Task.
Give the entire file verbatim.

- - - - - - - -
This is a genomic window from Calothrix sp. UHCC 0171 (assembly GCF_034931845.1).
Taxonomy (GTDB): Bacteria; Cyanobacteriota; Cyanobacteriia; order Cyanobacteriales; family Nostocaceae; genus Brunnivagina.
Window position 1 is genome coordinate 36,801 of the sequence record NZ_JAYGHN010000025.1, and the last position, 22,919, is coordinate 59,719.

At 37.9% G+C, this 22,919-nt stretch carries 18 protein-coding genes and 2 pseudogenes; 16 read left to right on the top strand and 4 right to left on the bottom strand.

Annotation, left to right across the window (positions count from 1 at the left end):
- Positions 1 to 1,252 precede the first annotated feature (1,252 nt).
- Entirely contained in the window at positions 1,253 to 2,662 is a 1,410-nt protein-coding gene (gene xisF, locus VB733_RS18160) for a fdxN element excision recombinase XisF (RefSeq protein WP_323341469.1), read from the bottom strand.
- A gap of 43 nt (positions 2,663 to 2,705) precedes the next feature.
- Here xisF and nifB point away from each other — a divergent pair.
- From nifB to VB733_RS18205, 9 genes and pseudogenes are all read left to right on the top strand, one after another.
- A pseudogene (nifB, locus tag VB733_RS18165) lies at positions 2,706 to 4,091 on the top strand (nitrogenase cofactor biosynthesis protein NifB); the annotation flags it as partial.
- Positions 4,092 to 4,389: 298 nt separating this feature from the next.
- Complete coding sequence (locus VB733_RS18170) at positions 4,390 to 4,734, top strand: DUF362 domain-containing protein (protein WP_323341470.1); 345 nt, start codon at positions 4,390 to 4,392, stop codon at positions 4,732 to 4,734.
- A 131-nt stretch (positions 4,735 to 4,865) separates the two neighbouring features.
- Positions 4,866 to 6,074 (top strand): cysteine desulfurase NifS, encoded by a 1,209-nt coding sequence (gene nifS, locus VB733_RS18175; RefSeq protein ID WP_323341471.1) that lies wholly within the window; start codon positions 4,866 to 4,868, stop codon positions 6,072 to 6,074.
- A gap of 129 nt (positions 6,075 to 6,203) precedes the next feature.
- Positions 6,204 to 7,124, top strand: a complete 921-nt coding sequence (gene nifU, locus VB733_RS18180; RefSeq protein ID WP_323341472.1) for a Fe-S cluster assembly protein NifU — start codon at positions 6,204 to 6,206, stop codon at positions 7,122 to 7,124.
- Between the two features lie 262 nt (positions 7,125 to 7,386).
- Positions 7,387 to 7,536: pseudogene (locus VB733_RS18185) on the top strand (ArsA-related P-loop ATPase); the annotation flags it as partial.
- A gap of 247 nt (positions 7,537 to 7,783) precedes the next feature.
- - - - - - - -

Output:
This is a genomic window from Calothrix sp. UHCC 0171 (assembly GCF_034931845.1).
Taxonomy (GTDB): Bacteria; Cyanobacteriota; Cyanobacteriia; order Cyanobacteriales; family Nostocaceae; genus Brunnivagina.
Window position 1 is genome coordinate 36,801 of the sequence record NZ_JAYGHN010000025.1, and the last position, 22,919, is coordinate 59,719.

At 37.9% G+C, this 22,919-nt stretch carries 18 protein-coding genes and 2 pseudogenes; 16 read left to right on the top strand and 4 right to left on the bottom strand.

Annotation, left to right across the window (positions count from 1 at the left end):
- Positions 1 to 1,252 precede the first annotated feature (1,252 nt).
- Entirely contained in the window at positions 1,253 to 2,662 is a 1,410-nt protein-coding gene (gene xisF, locus VB733_RS18160) for a fdxN element excision recombinase XisF (RefSeq protein WP_323341469.1), read from the bottom strand.
- A gap of 43 nt (positions 2,663 to 2,705) precedes the next feature.
- Here xisF and nifB point away from each other — a divergent pair.
- From nifB to VB733_RS18205, 9 genes and pseudogenes are all read left to right on the top strand, one after another.
- A pseudogene (nifB, locus tag VB733_RS18165) lies at positions 2,706 to 4,091 on the top strand (nitrogenase cofactor biosynthesis protein NifB); the annotation flags it as partial.
- Positions 4,092 to 4,389: 298 nt separating this feature from the next.
- Complete coding sequence (locus VB733_RS18170) at positions 4,390 to 4,734, top strand: DUF362 domain-containing protein (protein WP_323341470.1); 345 nt, start codon at positions 4,390 to 4,392, stop codon at positions 4,732 to 4,734.
- A 131-nt stretch (positions 4,735 to 4,865) separates the two neighbouring features.
- Positions 4,866 to 6,074 (top strand): cysteine desulfurase NifS, encoded by a 1,209-nt coding sequence (gene nifS, locus VB733_RS18175; RefSeq protein ID WP_323341471.1) that lies wholly within the window; start codon positions 4,866 to 4,868, stop codon positions 6,072 to 6,074.
- A gap of 129 nt (positions 6,075 to 6,203) precedes the next feature.
- Positions 6,204 to 7,124, top strand: a complete 921-nt coding sequence (gene nifU, locus VB733_RS18180; RefSeq protein ID WP_323341472.1) for a Fe-S cluster assembly protein NifU — start codon at positions 6,204 to 6,206, stop codon at positions 7,122 to 7,124.
- Between the two features lie 262 nt (positions 7,125 to 7,386).
- Positions 7,387 to 7,536: pseudogene (locus VB733_RS18185) on the top strand (ArsA-related P-loop ATPase); the annotation flags it as partial.
- A gap of 247 nt (positions 7,537 to 7,783) precedes the next feature.